You don’t know avant-garde music unless you know John Cage. And now we have another rich, easily accessible online resource that can help us get to know John Cage better. The new site is called Making the Right Choices: A John Cage Celebration, and it has its origins in the celebration of Cage’s 100th birthday put on by conductor Michael Tilson Thomas and the New World Symphony in February 2013.
This Cage-devoted, Knight Foundation-funded site, in the words of Hyperallergic‘s Allison Meier, “presents a comprehensive overview of his career, from a watering can poured on national television to a rhythmic solo piano performance inspired by lost love,” material from Cage’s life and career as well as material inspired by it, and of course “video and audio from the 2013 performances in Miami Beach, including some familiar and some obscure pieces from [Cage’s] influential and experimental career of both music and staged silence.”
You may remember when we featured Cage’s 1960 performance of Water Walk on I’ve Got a Secret. The site doesn’t fail to include that classic television clip, but it also offers videos on the staging of Water Walk today, from its direction and background to its rehearsal to the theatricality of its performance to the placement of the cameras filming it. You can find these and many other audiovisual explorations of the nuts and bolts of Cage’s work at Making the Right Choices‘ catalog of videos.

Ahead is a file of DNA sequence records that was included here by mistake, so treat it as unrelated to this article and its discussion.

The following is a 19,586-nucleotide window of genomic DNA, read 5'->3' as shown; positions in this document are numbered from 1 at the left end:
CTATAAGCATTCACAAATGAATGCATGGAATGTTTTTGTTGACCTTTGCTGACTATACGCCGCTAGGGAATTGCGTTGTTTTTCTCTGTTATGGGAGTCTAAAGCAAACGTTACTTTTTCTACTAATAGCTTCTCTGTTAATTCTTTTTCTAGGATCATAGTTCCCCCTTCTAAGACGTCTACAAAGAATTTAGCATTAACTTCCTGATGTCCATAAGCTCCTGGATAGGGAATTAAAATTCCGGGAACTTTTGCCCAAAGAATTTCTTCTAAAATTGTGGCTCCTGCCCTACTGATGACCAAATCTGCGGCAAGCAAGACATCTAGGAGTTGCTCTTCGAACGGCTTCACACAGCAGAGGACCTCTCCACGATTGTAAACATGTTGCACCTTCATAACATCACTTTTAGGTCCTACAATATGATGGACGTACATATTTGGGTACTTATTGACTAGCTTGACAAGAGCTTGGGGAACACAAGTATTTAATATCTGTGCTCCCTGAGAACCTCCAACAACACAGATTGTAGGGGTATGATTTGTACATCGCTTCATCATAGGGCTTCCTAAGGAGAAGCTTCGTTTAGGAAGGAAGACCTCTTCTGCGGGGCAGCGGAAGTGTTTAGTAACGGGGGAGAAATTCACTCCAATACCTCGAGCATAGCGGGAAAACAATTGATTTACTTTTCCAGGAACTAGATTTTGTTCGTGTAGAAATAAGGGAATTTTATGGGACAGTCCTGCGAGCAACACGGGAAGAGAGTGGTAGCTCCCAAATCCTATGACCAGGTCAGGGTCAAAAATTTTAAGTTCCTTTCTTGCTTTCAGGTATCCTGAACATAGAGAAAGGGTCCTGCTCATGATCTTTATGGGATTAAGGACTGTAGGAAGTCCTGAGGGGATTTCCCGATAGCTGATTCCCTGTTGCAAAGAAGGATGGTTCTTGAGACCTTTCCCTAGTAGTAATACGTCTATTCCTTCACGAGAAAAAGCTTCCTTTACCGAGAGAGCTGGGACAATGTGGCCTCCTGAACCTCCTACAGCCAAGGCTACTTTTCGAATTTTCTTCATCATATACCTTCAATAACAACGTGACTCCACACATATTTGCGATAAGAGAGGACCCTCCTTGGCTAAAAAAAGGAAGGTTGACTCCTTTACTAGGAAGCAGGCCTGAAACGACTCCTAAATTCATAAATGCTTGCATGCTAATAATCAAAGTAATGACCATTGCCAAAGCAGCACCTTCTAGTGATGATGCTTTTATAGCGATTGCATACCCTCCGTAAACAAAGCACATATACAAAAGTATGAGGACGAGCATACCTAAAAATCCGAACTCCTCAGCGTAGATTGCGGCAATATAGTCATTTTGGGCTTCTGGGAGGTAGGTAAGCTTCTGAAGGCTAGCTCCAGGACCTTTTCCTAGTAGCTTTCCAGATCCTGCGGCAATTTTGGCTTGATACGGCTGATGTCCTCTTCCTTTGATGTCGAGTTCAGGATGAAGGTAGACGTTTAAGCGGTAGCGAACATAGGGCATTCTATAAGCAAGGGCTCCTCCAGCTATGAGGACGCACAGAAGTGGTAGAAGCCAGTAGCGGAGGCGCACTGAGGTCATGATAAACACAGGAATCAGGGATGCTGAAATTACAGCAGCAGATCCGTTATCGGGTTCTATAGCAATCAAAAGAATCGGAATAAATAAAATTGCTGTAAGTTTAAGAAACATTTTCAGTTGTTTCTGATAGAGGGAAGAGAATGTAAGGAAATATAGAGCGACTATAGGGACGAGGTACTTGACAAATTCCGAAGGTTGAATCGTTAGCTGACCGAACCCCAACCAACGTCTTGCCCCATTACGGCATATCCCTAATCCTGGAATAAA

“John Cage genuinely wanted to open up the beauteous experience of sound for everyone,” writes Tilson Thomas in a piece on the composer. “Much of his work could be described as kits to be used in the creation of a performance that relies on the perceptions, imaginations and choices of the musicians. It was a spiritual mission for him to create the opportunity for the performance to exist while at the same time to interfere with it as little or as subtly as possible.” That challenge Cage set for himself keeps his work fascinating to us to this day — and as Tilson Thomas and the New World Symphony surely found out, it remains as much of a challenge as ever for those who pick it up today.
Colin Marshall writes on cities, language, Asia, and men’s style. He’s at work on a book about Los Angeles, A Los Angeles Primer, and the video series The City in Cinema. Follow him on Twitter at @colinmarshall or on Facebook.